Art by Matthew Richardson, created for this story (a different image was used in Granta.
“We’ll unpack my storage space,” he said. “I have things.”
“Yes, my love,” she said. “I have things too.”
“You have a duffel bag. You have clothing. You have a saltshaker shaped like a duck with a chipped beak.”
She cackled a very European cackle, pride and delight in her ownership of the lusterware duck, whose name was Trudy. “The sole exhibit in the museum. When I am dead, people will know nothing about me.” This was a professional opinion: she was a museum consultant. In Normandy she was helping set up an exhibition in a stone cottage that had been owned by a Jewish family deported during the war. In Paris, it had been the atelier of a minor artist who’d been the longtime lover of a major poetess; in Denmark, a workhouse museum. Her specialty was the air of recent evacuation: you knew something terrible had happened to the occupants, but you hoped it might still be undone. She set contemporary spectacles on desktops and snuggled appropriate shoes under beds and did not overdust. Too much cleanliness made a place dead. In Rome she arranged an exhibit of the commonplace belongings of Ezra Pound; chewed pencils, drinking glasses, celluloid dice, dog-eared books. Only the brochure suggested a connection to greatness. At the Hans Christian Andersen House in Odense, where they were mere tourists, she lingered in admiration over Andersen’s upper plate and the length of rope that he traveled with in his suitcase in case of hotel fire. “You can tell more from dentures than from years of diaries,” she’d said then. “Dentures do not lie.” But she herself threw everything out. She did not want any one to exhibit even the smallest bit of her.
Many stories trivialize things, material possessions, as being unimportant compared to people and relationships and memories. Of course, that’s true. But this story pays tribute to things – everyday things, not a special memento or souvenir or lock of baby hair, just routine stuff used every day – as a reflection, an abbreviation, of a soul, a time, a life. It’s as beautiful as it is surprising that it’s beautiful. And it touched me in a dozen sad, sweet, and tender places.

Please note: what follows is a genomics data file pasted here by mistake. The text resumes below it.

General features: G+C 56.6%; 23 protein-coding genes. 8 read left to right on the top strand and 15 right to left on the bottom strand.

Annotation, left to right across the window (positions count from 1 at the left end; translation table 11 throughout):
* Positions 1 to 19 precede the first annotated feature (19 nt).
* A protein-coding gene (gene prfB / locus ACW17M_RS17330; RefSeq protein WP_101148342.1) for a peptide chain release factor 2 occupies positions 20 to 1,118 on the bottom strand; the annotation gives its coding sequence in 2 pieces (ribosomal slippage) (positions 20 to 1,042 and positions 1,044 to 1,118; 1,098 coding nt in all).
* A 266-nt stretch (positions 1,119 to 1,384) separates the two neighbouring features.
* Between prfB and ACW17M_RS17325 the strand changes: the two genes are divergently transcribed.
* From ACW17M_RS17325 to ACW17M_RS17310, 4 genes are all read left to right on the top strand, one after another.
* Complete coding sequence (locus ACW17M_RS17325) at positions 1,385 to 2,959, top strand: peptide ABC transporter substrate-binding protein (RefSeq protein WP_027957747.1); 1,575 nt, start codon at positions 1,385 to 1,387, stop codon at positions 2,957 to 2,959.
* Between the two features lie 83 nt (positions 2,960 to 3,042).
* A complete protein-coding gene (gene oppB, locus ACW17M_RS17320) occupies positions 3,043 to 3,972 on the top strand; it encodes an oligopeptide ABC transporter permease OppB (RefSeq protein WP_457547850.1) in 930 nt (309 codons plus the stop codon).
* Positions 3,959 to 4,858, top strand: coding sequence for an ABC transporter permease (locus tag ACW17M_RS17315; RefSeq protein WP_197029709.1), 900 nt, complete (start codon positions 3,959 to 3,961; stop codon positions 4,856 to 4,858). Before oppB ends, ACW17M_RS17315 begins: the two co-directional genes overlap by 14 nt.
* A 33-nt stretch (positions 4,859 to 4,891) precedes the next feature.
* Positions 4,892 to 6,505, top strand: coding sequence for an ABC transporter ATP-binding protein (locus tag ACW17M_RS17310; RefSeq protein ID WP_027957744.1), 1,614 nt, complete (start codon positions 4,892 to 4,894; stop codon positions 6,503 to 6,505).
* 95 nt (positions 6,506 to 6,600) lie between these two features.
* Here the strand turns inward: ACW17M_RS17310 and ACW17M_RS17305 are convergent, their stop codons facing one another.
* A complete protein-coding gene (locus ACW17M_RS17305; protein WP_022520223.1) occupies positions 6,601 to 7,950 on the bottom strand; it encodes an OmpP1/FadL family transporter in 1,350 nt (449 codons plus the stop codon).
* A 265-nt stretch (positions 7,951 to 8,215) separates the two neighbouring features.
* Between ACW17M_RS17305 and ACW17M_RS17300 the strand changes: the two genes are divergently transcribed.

It’s a simple story. Stony and Pamela (pronounced pa-MELL-a) have been together three years, married, moving over Europe every few months for Pamela’s jobs as a museum consultant. They have plans to move back to the States, to Maine, “where Stony had accepted a two-year job, cataloguing a collection of 1960s underground publications; things printed on rice paper and Popsicle sticks and cocktail napkins.” But fate intervenes and delays this trip, permanently for Pamela:
She was still, as he would think of it later, casually alive. In two months she would be, according to her doctors, miraculously alive, and, later still, alive in a nearly unmodifiable twilight state. Or too modifiable: technically alive.
After her death, Stony delays the move to Maine and spends the summer in England mourning and drinking. He packs, but he’s unable to find the duck:
When he failed to find the duck, he remembered the words of the lovely Buddhist landlady in Edinburgh, when he’d apologized for breaking a bowl: “We have a saying – it was already broken.” Even now he wasn’t sure if we meant Buddhists or Scots. He would leave a note for the landlady concerning the duck, but of course the loss of the duck could not break his heart.
He makes the move to Maine at the end of summer, having negotiated with his prospective landlord to move into the rented house three months later than expected. When he arrives, he finds the house is not what he expected. It’s not a charming little Victorian, it’s a Sears, Roebuck kit, it’s filthy, and it’s full of junk: an old salad spinner, dozens of clay pots all the same color, paper posters and pages from magazines serving as art, a dirty rug, a ramshackle homemade platform bed, and, in the kitchen, dozens of supermarket jars of half-used spices aged beyond any possible use. When the landlady (whom Stony knows only through email and her daughter) is perplexed by his concerns and insists the house was cleaned in May, he throws out the spices and other kitchen garbage and moves the furniture, pots, and “art” to the art studio out back, since he won’t be using it; it was to be for Pamela.